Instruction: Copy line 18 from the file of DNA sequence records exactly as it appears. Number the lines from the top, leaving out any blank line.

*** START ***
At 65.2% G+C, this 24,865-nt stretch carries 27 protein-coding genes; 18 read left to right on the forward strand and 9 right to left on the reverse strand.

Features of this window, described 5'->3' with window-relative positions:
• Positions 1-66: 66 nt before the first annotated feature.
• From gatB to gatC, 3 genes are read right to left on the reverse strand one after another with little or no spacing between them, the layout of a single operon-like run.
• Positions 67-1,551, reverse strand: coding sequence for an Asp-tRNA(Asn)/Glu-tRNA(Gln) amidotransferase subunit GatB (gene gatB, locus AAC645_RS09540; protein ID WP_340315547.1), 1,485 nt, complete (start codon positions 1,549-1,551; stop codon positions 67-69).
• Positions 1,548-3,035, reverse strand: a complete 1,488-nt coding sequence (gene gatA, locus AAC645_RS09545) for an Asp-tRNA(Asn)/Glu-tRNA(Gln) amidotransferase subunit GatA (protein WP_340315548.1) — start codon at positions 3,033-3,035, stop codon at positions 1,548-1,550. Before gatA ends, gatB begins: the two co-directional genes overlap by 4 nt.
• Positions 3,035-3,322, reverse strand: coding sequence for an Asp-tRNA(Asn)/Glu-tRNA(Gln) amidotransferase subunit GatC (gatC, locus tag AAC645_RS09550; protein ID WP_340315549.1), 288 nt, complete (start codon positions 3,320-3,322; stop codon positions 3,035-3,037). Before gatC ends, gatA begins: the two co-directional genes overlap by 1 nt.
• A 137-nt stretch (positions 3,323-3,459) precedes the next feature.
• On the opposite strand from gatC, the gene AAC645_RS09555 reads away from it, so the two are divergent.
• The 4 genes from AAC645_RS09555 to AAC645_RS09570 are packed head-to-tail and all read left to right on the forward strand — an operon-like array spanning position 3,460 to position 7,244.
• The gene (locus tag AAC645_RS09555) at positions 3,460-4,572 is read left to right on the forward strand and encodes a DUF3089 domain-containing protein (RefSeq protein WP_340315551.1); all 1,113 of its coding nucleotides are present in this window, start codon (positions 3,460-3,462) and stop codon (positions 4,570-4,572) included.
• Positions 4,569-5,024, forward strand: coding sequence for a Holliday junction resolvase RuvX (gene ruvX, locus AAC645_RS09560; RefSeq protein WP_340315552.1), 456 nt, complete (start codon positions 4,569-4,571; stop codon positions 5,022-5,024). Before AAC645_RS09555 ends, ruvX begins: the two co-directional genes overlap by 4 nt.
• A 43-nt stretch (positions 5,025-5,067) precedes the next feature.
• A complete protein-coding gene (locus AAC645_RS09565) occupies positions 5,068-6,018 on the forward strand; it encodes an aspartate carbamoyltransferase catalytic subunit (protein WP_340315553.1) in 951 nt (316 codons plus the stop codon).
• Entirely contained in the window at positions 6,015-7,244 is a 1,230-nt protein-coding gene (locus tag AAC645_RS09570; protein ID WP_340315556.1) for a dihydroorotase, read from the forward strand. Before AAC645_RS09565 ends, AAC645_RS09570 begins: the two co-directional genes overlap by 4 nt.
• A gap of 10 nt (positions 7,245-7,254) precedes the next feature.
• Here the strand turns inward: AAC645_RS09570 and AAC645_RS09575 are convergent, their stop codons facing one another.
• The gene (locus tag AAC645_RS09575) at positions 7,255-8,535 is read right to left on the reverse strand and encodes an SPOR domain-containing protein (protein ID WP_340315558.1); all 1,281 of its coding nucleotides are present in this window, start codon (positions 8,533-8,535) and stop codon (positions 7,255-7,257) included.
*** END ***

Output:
• The gene (locus tag AAC645_RS09575) at positions 7,255-8,535 is read right to left on the reverse strand and encodes an SPOR domain-containing protein (protein ID WP_340315558.1); all 1,281 of its coding nucleotides are present in this window, start codon (positions 8,533-8,535) and stop codon (positions 7,255-7,257) included.